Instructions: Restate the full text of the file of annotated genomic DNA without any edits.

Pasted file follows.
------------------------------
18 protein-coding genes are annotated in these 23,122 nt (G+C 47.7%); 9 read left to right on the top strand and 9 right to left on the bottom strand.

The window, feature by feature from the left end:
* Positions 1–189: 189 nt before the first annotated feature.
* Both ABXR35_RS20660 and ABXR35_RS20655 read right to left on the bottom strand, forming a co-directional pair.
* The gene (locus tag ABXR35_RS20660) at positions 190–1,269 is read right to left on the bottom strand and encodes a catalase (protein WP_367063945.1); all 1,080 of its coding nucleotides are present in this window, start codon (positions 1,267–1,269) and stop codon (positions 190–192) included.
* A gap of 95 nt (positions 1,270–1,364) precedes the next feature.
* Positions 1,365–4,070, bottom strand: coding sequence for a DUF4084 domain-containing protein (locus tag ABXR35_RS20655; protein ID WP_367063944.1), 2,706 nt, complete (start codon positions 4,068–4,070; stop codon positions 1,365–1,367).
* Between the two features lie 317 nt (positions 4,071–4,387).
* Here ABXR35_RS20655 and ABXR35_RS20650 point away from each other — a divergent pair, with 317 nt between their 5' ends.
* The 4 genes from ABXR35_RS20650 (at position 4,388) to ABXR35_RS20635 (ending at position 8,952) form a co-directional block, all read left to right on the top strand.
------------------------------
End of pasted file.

18 protein-coding genes are annotated in these 23,122 nt (G+C 47.7%); 9 read left to right on the top strand and 9 right to left on the bottom strand.

The window, feature by feature from the left end:
* Positions 1–189: 189 nt before the first annotated feature.
* Both ABXR35_RS20660 and ABXR35_RS20655 read right to left on the bottom strand, forming a co-directional pair.
* The gene (locus tag ABXR35_RS20660) at positions 190–1,269 is read right to left on the bottom strand and encodes a catalase (protein WP_367063945.1); all 1,080 of its coding nucleotides are present in this window, start codon (positions 1,267–1,269) and stop codon (positions 190–192) included.
* A gap of 95 nt (positions 1,270–1,364) precedes the next feature.
* Positions 1,365–4,070, bottom strand: coding sequence for a DUF4084 domain-containing protein (locus tag ABXR35_RS20655; protein ID WP_367063944.1), 2,706 nt, complete (start codon positions 4,068–4,070; stop codon positions 1,365–1,367).
* Between the two features lie 317 nt (positions 4,071–4,387).
* Here ABXR35_RS20655 and ABXR35_RS20650 point away from each other — a divergent pair, with 317 nt between their 5' ends.
* The 4 genes from ABXR35_RS20650 (at position 4,388) to ABXR35_RS20635 (ending at position 8,952) form a co-directional block, all read left to right on the top strand.